I remember the writing prompt from elementary and middle schools:
Describe your hero.
Or later on in high school:
Write about one of your role models.
I remember struggling to write a response to these prompts. The concepts 'hero' and 'role model' seemed impossibly large. I suspected that no one I knew fit the bill. I always ended up writing about a person I respected, but I believed those responses fell short of the ideals I had about heroes and role models.
I was too young, too privileged, too comfortable in my middle class Midwestern world to know what heroes were for.
My dad introduced us to Lou Reed's Transformer, saying it was, in his mind, the best rock and roll album ever made. I listened to that cassette tape over and over. The music was what kept me coming back, but I have to admit, I didn't understand why it was a great album.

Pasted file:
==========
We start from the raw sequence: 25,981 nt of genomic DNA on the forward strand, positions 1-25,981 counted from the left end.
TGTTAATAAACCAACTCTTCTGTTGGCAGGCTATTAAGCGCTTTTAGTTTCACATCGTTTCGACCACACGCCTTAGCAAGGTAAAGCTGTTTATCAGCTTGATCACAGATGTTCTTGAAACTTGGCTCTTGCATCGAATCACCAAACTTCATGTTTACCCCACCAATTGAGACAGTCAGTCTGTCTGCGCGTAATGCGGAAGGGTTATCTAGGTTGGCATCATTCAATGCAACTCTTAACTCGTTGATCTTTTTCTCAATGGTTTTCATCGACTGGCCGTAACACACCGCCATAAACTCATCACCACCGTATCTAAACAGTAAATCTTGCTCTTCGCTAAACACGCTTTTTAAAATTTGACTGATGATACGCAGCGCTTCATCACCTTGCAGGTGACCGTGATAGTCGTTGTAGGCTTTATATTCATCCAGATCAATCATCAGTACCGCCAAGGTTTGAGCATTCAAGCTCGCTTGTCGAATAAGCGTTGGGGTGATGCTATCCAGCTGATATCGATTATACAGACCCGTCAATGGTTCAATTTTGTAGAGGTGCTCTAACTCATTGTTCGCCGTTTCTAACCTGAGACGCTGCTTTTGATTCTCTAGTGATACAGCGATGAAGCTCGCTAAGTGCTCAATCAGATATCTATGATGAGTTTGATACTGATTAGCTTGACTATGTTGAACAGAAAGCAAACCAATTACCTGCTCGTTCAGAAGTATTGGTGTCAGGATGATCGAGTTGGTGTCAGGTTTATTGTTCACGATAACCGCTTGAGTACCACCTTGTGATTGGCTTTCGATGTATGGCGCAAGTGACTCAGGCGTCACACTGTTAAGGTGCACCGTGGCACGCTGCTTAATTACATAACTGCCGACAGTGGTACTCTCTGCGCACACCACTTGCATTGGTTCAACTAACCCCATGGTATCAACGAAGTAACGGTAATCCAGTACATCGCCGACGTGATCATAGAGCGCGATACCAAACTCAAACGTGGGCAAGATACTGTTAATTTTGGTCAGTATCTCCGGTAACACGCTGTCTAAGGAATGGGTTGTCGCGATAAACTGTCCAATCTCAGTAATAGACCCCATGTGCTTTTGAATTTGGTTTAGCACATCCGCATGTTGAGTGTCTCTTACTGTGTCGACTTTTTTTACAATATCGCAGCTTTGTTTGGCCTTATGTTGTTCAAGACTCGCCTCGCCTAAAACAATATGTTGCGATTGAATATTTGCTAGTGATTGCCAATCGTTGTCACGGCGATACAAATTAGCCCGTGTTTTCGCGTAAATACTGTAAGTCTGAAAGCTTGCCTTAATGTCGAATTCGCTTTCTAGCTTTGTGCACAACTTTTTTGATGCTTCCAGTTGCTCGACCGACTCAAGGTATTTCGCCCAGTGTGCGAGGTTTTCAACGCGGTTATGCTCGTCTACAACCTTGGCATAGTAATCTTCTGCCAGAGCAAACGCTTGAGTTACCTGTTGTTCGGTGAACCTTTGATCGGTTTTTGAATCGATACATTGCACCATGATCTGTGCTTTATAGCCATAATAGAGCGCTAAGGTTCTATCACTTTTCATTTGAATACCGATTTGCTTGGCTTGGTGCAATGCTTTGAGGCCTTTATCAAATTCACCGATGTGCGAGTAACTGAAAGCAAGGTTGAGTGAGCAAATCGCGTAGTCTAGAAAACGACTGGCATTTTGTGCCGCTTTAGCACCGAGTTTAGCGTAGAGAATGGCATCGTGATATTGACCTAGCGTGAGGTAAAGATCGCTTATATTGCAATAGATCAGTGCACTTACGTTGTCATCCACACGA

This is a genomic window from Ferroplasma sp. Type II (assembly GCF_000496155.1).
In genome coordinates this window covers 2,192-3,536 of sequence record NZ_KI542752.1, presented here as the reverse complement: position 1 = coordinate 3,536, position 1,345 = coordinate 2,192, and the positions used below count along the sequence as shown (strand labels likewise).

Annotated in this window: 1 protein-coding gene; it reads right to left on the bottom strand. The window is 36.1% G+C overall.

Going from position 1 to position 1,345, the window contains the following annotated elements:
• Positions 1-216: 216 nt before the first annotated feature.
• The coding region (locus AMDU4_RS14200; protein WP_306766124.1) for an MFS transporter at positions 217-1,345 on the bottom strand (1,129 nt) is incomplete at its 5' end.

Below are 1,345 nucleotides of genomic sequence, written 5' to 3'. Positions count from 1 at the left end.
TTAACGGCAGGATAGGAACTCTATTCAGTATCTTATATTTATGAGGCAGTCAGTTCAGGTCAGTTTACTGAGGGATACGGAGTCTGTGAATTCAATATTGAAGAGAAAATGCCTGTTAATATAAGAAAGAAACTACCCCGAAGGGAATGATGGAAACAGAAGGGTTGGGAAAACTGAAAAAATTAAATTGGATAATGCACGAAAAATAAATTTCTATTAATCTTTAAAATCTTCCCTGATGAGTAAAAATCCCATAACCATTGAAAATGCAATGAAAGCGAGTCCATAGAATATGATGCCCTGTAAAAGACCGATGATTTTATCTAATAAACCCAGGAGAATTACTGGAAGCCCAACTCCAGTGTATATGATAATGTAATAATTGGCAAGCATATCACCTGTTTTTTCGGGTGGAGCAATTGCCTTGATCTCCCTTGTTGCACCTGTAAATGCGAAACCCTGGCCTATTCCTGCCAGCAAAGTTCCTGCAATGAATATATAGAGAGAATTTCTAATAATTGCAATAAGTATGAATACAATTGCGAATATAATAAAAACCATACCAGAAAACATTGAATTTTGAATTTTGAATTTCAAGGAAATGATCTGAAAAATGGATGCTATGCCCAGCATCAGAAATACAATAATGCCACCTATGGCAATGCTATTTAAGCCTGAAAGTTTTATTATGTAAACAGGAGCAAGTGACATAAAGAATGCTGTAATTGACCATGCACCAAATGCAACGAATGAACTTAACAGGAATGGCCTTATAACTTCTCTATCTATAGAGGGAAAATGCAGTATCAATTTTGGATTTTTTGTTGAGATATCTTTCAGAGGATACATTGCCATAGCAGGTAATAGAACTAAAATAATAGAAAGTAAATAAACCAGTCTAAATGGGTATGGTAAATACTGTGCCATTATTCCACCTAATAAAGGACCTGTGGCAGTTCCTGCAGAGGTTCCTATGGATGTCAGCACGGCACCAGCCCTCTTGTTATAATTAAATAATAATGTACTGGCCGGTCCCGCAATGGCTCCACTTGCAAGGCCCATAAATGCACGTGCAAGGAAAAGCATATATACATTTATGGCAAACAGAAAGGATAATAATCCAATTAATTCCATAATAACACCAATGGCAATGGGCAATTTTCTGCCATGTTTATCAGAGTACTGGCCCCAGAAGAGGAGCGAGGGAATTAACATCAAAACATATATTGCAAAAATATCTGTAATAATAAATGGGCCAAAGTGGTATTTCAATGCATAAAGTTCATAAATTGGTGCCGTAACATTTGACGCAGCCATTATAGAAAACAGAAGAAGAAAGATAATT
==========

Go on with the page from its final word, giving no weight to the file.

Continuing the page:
It wasn't until I found White Light/White Heat that I caught a glimpse of what made the Velvet Underground something extraordinary.
I was listening to "The Gift" for the first time. I was a teenager with an interest in girls and no concept of how to act on that interest. When I got to the end of the song, when the blade goes into Waldo's head, I felt the world crack open a little bit.
It would be years before I understood what that crack exposed, but it was an important moment for me. In that moment I started down the path that exposed so much of the world I believe in today: Sex is awesome, awful, ecstatic, selfless, and selfish. Drugs are great and devastating. Gender is confusing. People are messy. Our lives are made up by the words we invent.
Lou Reed was a guide on that path. He was one of the people who showed me the importance of dark humor, of an honest eye, of straight talk, of allowing people to be the kind of weird we are.
His music, words, and life demonstrated a kind of bravery and integrity that merits the word hero.